Researchers have said that Covid-19 (SARS-Cov-2) that causes the novel coronavirus infection, can survive for 28 days on smooth surfaces such as stainless steel, phone screens, glass, plastic and banknotes, reported India Today on Monday.
Contrary to previous research that suggested Covid-19 can survive for three to seven days on smooth surfaces, the recent study by researchers at Australian agency CSIRO says that the virus can remain infectious for up to 28 days — longer than the flu virus– when kept in the dark at room temperature (20C [68F]).
This research paper was published in the journal Virology Journal on October 7.
What the recent study says?
According to the study, at 20 °C, infectious Covid-19 or SARS-CoV-2 virus was still detectable after 28 days “post inoculation, for all non-porous surfaces” tested during the experiment — glass, polymer note, stainless steel, vinyl and paper notes.
“With initial viral loads broadly equivalent to the highest titres excreted by infectious patients, viable virus was isolated for up to 28 days at 20 °C from common surfaces such as glass, stainless steel and both paper and polymer banknotes,” it said.
In its conclusion, the paper said: “These findings demonstrate SARS-CoV-2 can remain infectious for significantly longer time periods than generally considered possible. These results could be used to inform improved risk mitigation procedures to prevent the fomite spread of Covid-19.”
By comparison, Influenza A virus has been found to survive on surfaces for 17 days.
It also revealed that the virus survived longer on smooth surfaces than on complex surfaces such as cotton, and longer on paper banknotes than on plastic banknotes.
The experiment was conducted in a very controlled environment — in a “high containment laboratory (Biosafety level 4)” at the Australian Centre for Disease Preparedness — in the dark, to remove the impact of ultraviolet (UV) light.
It involved drying virus in an artificial mucus on a range of surfaces at concentrations similar to samples from Covid-19 patients and then recovering the virus over a month.
So, to prevent the contagion, the study’s lead researcher Shane Riddell said that is important to wipe surfaces that may be in contact with the coronavirus and wash and sanitize hands regularly.
Reuters quoted Shane Riddell as saying: “It really reinforces the importance of washing hands and sanitising where possible and certainly wiping down surfaces that may be in contact with the virus.”
Differences and similarities with the Lancet study
A study published in the journal The Lancet in May revealed that when kept at room temperature, “No infectious virus could be detected from treated smooth surfaces on day 4 [glass and banknote] or day 7 [stainless steel and plastic].”
For the surfaces which aren’t smooth, the study said: “No infectious virus could be recovered from printing and tissue papers after a 3-hour incubation, whereas no infectious virus could be detected from treated wood and cloth on day 2”.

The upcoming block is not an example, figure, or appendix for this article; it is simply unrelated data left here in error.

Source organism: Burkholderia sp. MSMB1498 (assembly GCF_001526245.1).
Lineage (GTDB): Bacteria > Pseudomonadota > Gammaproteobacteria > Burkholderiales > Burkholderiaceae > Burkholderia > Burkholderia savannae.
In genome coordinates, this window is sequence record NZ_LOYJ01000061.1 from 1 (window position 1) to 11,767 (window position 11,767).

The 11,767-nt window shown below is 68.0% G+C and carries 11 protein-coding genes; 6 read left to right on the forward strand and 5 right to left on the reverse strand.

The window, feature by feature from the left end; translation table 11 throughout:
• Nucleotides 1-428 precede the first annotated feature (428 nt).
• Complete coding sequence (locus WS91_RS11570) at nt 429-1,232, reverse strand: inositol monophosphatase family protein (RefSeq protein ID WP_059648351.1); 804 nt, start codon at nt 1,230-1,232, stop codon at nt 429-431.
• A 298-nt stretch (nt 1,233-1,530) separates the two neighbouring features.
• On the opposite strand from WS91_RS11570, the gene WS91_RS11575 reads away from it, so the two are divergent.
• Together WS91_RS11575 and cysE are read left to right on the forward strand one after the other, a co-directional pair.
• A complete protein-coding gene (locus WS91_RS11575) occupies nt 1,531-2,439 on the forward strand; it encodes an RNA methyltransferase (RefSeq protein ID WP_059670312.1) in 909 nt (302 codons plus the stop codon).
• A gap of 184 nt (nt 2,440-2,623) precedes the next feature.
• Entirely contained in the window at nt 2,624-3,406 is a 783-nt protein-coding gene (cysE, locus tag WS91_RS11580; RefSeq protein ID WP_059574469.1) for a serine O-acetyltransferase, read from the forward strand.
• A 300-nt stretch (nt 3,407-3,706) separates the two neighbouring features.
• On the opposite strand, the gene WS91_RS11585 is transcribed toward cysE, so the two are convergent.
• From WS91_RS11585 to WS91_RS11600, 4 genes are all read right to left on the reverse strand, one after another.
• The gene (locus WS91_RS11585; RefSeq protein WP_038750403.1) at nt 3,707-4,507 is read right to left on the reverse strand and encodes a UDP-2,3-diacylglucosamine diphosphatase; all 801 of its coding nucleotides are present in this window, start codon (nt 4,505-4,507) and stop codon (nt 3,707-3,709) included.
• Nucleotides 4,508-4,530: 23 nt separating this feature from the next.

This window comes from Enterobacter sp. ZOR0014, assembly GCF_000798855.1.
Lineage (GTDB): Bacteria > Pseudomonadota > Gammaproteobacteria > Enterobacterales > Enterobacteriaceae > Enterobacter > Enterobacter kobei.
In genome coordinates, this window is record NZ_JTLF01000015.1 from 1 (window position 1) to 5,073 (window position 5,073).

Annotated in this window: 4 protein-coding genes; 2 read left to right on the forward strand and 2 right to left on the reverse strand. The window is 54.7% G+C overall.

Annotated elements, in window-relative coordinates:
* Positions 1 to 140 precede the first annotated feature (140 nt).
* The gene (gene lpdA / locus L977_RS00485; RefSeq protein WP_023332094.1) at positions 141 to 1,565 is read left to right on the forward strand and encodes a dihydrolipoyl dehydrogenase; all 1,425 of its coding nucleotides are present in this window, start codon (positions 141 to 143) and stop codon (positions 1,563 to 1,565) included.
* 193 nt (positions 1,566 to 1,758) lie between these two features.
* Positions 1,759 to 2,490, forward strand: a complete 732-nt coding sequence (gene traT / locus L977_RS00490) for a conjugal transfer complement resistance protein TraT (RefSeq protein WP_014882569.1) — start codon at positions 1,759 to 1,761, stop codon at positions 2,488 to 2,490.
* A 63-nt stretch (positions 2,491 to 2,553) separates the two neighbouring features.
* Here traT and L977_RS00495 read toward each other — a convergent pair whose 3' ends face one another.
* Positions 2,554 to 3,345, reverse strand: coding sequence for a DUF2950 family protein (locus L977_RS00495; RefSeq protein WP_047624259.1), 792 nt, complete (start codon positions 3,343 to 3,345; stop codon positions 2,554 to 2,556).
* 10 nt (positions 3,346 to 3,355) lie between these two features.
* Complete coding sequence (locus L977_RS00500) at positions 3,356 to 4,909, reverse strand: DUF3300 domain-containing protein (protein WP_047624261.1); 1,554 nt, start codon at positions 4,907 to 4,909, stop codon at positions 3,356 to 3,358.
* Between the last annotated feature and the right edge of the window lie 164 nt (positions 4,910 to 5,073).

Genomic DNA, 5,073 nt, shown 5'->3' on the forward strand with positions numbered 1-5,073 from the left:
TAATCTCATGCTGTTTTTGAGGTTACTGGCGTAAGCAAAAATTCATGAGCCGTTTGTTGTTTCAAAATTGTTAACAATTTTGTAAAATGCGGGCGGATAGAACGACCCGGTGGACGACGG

For the case of surgical masks, the study showed that “a detectable level of the infectious virus could still be present on the outer layer of a surgical mask on day 7 [~0·1 per cent of the original inoculum]”.
This Lancet was conducted under the following conditions: a droplet of virus culture (~7·8 log unit of TCID50 per mL) was poured on a surface and left at room temperature (22°C) with a relative humidity of around 65 per cent.
Even as the two studies differ on the number days for which Covid-19 or SARS-CoV-2 virus remains infectious, both showed that Covid-19 or SARS-CoV-2 was more stable on smooth surfaces.
Virus is sensitive to heat
Quoting the study, the India Today reported both these studies have proposed that the virus cannot survive longer when the temperature is increased.
At 20 degrees Celsius, the virus survives for 28 days. When the temperature is raised to 30 degrees Celsius, the survival rate drops to 7 days and at 40 degrees, it is plunged down to just 24 hours — revealed the study conducted by Australian researchers said.
“Infectious virus survived less than 24 hours at 40°C on some surfaces,” the research paper in the Virology Journal said.
While the Lancet study said that the virus stopped being infectious within just 5 minutes when the temperature was increased to 70 degrees Celsius.
“With the incubation temperature increased to 70°C, the time for virus inactivation was reduced to 5 mins,” it said.
“The virus is highly stable at 4°C,” the Lancet study said.
Referring to the upcoming southern hemisphere summer, Riddell said: “So heading into summer, that’s certainly going to be an important factor that the virus won’t last as long in the warmer temperatures.”